Before writing this, I've read a number of assets online, such as the mod_wsgi wiki, however i am confused about how precisely Apache processes/threads communicate with mod_wsgi.

This really is my current understanding: Apache could be set up to operate such that certain or even more child processes are designed for incoming demands, and all these child processes could be set up to consequently use a number of threads to service demands. Next, things get hazy for me personally. My doubts are:

  1. Exactly what is a WSGIDaemonProcess, and who really calls my Django application while using python sub interpreter?
  2. Basically have my Django application running within mode where multiple threads are permitted in one Apache child process - does which means that that multiple demands might be concurrently being able to access my application simultaneously? If that's the case - would doing something similar to setting a module level variable (state that of the user's ID) might be over-compiled by other parallel demands and result in non-thread safe behavior?
  3. For that situation above, with Python's global interpreter lock, would the threads really be performing in parallel?

Solutions to each one of the points.

1 - WSGIDaemonProcess/WSGIProcessGroup indicate that mod_wsgi should fork of the separate process for running the WSGI application in. This can be a fork only and never a fork/professional, so mod_wsgi continues to be in charge from it. When it's detected that the URL maps to some WSGI application running in daemon mode, then mod_wsgi code within the Apache child worker processes will proxy the request particulars right through to the daemon mode process in which the mod_wsgi code there reads it and calls up to your WSGI application.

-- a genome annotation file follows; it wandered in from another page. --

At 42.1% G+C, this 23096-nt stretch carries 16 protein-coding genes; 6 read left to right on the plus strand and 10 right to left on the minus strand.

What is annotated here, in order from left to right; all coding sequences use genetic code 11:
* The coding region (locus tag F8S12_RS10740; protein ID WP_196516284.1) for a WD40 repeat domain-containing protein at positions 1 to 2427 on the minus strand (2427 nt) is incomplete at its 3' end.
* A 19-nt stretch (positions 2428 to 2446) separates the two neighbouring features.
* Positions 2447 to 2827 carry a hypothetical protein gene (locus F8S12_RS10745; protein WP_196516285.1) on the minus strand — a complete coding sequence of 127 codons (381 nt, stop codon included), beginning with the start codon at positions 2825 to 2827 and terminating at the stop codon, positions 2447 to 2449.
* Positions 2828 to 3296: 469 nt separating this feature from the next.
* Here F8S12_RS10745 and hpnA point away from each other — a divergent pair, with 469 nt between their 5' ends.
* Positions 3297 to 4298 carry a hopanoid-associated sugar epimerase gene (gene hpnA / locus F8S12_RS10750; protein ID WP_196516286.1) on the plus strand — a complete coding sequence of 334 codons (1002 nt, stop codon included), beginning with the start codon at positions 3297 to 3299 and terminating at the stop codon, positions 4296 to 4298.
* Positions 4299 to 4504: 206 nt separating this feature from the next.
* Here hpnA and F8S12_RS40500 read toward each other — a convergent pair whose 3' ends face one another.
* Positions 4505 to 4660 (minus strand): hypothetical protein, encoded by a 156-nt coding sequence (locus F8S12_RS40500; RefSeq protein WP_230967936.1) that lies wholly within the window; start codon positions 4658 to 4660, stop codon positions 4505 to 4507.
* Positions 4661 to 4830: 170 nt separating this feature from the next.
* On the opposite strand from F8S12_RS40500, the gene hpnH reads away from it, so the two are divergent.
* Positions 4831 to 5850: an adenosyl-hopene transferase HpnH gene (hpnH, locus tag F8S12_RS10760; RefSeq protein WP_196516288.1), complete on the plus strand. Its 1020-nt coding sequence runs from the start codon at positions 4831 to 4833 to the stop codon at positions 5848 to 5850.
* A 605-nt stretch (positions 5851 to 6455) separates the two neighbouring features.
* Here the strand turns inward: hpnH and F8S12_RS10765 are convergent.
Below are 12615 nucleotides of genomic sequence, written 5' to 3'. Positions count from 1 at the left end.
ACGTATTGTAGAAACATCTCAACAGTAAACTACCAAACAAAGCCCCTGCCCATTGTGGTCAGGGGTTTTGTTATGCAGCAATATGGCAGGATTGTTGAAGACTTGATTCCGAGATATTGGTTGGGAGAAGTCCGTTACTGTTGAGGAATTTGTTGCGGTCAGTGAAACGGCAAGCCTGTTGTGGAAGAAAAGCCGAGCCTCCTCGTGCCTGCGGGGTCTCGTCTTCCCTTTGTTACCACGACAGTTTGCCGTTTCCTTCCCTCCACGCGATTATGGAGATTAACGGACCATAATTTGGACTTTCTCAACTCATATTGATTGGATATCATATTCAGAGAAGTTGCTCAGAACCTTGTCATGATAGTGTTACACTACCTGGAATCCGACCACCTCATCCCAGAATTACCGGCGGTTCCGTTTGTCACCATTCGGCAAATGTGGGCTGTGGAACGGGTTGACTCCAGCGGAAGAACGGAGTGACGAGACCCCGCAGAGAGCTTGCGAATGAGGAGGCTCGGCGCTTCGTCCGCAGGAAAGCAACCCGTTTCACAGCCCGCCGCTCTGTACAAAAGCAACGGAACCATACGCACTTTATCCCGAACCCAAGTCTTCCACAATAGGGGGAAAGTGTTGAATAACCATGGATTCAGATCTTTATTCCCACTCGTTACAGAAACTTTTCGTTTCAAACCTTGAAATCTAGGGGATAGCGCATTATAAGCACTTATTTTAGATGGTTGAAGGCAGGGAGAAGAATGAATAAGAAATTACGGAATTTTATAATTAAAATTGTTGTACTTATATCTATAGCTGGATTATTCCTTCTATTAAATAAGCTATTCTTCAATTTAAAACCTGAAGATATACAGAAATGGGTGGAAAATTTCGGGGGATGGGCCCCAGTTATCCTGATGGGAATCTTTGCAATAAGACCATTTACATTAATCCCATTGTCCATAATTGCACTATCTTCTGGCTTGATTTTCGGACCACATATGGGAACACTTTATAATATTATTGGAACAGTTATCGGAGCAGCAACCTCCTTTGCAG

2 - Yes, multiple demands could be operating at the same time and become attempting to customize the module global data simultaneously.

3 - For that time that execution is at Python itself then no, they are not strictly running in parallel because the global interpreter lock implies that just one thread could be performing Python code at any given time. The Python interpreter will periodically switch which thread is dealing with run. If among the threads calls into C code and releases the GIL then a minimum of for that time that thread is for the reason that condition it may run in parallel with other threads, running in Python or C code. As example, when calls are created lower in to the Apache/mod_wsgi layer to create back response data, the GIL is launched. Which means that the particular writing back of response data in the lower layers isn't prevent other threads from running.